We all decided to cruise back to Staniel Cay on Monday. I wouldn’t agree on traveling together, and that wasn’t their cup of tea either. We left as soon as the tide would allow, and as soon as we got past the skinny areas of Musha Cay, I gave Swing Set a try out on plane. Ten minutes past arriving on plane at 25 miles per hour, both engines exceeded 200 degrees, in fact the starboard engine approached 210 degrees without sounding an alarm, and the port engine protested at 205 degrees, so I shut them both down, where they quickly cooled to 180 degrees. Looks like it will be a slow ride back to the States, but that’s the way we came, and it’s still faster than most trawlers.
We arrived at Big Majors Spot, near Staniel Cay Yacht Club, and found several megayachts at anchor. We nestled in just off of “Pig Beach,” happy to be surrounded by other boaters. Not too long after, Mark and Debbie arrived. They came by to say hello but had plans to get a slip at the Yacht Club, so we said we’d see them the next day. Our plans for dinner included a scrumptious roast we had been cooking in the crock pot all day, smothered in cream of potato soup and beef boullion. It was falling apart when we ladeled it over the two packages of Ramen noodles we had prepared. Egg noodles are usually what we use, but the Ramen were getting some whiskers, and we wanted to use them up. Delicious!
Yesterday, we went to town to visit the library and to take our trash. We found the library closed, with no sign on the door to inform us to get the key next door “at de brown house,” which we later learned was the custom. On our return to Staniel Cay Yacht Club, we ran into MP, or Marie Pierre, our friend from Nassau who works as a mate on Island Time, a yacht that was visiting the area. We stopped to visit with MP at the Yacht Club, and when she left, we ran into Mark and Debbie and chatted with them awhile, promising to return for dinner at 6 p.m.
Rosie and I returned to the boat to rest up, and when I fired up the generator for our afternoon charge, the generator shut down on us for high temperature. Boo. Cussing ensued, with promises to leave the next morning, taking the quickest and fastest route to the nearest MarineMax location in Miami. My hands were too cut up from my latest mechanical episode to attempt replacement of the generator water pump impeller. The pump sits on the backside of our Westerbeke, nearly impossible to get to. Only the experience of doing this chore blind will allow most mechanics to accomplish the fete, and I have had zero.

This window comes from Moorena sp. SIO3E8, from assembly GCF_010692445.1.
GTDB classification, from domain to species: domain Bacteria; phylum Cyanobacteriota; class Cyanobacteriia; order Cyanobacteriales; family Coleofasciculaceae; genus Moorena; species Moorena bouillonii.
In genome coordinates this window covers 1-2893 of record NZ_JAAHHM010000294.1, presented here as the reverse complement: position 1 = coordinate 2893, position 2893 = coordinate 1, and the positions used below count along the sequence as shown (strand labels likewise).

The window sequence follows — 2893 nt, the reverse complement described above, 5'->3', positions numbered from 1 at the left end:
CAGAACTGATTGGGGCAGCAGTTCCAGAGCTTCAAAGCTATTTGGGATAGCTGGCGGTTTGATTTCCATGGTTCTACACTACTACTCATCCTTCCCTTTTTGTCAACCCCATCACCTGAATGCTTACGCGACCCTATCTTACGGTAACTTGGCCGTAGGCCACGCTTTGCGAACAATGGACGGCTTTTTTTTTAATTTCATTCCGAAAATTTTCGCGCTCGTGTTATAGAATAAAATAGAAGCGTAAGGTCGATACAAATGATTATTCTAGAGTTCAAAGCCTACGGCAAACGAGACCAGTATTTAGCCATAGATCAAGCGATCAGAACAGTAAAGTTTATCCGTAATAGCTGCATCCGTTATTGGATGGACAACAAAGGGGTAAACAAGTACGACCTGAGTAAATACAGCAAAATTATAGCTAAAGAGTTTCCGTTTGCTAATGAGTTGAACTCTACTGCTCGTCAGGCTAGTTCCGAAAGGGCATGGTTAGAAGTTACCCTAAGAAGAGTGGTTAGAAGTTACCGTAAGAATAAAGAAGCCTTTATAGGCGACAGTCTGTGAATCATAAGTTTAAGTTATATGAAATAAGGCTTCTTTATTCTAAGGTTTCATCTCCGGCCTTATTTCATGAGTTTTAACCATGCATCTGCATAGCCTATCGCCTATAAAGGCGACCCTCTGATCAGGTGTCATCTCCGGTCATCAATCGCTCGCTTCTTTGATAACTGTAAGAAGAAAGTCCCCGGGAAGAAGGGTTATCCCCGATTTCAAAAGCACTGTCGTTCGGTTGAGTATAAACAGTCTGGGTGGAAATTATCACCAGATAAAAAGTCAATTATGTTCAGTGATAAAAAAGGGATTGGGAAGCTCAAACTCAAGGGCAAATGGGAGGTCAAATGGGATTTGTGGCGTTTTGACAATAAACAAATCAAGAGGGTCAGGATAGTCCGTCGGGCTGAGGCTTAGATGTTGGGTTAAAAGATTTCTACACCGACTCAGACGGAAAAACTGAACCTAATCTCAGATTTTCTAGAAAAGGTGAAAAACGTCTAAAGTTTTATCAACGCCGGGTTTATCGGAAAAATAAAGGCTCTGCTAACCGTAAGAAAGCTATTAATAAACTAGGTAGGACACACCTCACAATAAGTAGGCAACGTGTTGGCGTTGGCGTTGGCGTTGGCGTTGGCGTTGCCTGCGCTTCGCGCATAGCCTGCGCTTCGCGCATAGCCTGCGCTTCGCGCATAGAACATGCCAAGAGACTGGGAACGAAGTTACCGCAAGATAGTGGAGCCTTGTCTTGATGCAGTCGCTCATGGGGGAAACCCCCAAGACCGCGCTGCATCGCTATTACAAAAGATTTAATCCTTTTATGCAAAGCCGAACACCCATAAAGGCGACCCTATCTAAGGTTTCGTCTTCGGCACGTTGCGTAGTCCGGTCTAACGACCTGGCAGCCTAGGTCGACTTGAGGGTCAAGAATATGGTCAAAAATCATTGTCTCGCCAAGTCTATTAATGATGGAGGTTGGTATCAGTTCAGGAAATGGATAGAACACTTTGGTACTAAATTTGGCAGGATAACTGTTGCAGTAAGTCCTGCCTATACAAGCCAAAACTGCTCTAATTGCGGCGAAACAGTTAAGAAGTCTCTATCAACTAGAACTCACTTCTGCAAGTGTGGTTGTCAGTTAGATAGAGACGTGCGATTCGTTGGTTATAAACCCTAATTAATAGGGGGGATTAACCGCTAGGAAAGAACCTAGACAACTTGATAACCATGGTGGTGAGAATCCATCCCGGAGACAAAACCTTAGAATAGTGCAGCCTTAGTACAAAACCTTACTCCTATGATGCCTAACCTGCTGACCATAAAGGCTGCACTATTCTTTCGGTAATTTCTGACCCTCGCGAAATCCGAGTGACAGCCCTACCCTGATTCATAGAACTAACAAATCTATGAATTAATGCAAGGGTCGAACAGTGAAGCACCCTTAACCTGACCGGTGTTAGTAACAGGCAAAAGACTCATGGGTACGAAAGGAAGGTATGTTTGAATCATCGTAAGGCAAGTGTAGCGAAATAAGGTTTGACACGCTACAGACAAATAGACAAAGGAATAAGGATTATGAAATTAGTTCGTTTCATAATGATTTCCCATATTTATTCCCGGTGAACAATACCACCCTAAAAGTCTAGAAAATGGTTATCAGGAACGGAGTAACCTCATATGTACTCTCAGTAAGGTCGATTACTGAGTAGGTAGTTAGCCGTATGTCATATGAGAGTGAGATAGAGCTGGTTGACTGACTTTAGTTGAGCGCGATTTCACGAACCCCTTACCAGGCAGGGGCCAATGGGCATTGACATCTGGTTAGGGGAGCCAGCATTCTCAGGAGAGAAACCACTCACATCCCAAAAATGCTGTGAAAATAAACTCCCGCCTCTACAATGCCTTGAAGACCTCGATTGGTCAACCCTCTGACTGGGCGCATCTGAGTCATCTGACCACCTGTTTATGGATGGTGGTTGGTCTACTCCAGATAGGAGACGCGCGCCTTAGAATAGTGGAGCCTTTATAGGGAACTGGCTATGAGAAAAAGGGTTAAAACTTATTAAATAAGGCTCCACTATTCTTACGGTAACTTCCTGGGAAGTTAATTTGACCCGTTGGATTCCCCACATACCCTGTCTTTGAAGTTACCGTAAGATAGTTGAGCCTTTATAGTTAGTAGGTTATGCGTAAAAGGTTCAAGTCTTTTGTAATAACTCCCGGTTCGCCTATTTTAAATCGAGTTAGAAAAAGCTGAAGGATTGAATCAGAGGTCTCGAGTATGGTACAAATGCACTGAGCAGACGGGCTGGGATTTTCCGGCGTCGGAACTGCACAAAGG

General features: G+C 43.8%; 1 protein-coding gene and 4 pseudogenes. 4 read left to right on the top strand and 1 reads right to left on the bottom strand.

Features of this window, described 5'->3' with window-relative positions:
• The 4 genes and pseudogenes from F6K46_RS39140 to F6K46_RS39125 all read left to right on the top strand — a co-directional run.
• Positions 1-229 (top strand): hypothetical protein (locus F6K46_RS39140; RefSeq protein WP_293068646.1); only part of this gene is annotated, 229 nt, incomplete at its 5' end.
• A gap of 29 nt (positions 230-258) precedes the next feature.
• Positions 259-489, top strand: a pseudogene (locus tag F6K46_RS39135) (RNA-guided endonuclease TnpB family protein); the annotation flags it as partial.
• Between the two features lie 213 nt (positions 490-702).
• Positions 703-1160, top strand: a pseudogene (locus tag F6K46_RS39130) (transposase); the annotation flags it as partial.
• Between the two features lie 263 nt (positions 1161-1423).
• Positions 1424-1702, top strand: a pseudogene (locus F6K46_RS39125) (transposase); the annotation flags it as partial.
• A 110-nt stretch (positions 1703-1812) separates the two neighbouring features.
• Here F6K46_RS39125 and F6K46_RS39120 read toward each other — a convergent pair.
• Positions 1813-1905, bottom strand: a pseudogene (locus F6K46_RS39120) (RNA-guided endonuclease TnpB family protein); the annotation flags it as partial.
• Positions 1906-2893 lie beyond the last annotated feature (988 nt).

But if nothing, I am tenacious. Because it’s easy, I pulled the sea strainer out. I know I had pulled it out just a few weeks ago and didn’t expect to see much, but you never know when you are going to pick up a plastic bag that will clog up the works. Water flowed through the hull fitting with the strainer removed, but there was a great deal of scale deposits on the exterior of the strainer. I took my wire brush and cleaned the strainer, replaced it, made a quick inspection of the inlet by diving under the boat, and then fired the generator back up. Water flowed, and the temperature stayed at the recommended 180 degrees. I was happy, with reservations.
As I was buttoning up things, I heard Rosie talking to someone, and when I took a look I found a young couple pulled up alongside Swing Set in a small skiff. I turns out that this young couple from Fair Hope, Ala., was researching Staniel Cay on the Internet as a place to visit and ran across our blog, and began to read it regularly. They had just arrived and were taking a ride in the rented skiff and saw our boat and came over to say hello and to say how much they have been enjoying the blog. The very pretty girl also wanted to see Holly. Holly is a babe magnet. They were staying at the Yacht Club and said they’d see us later in the bar. We were going there for happy hour and to meet Mark and Debbie. Makin’ friends.
We left Holly alone for four hours again while we had beers and dinner at the Yacht Club last night. Holly was pouting and not speaking when we got back to the boat at nearly 10 o’clock, but she forgave us after a half hour and commenced to lick us to death. We love this dog, and really don’t want to let her out of our sight, but we can’t take her everywhere. She just hasn’t learned to appreciate “alone time.”
This afternoon, we are going snorkeling at the Thunderball Grotto with Mark and Debbie. There is lots of activity here in Staniel Cay, and if our boat holds together, we’ll stay here a few days, but probably won’t dally too much on our return back to civilization.
We’re approximately 250 miles from Miami at the moment, and given our usual cruising speed, we’re looking at several days of travel, maybe 10 or more. We can make longer days if we have to, but what’s the hurry? We can have our engine work done while we’re sitting in Key West this fall.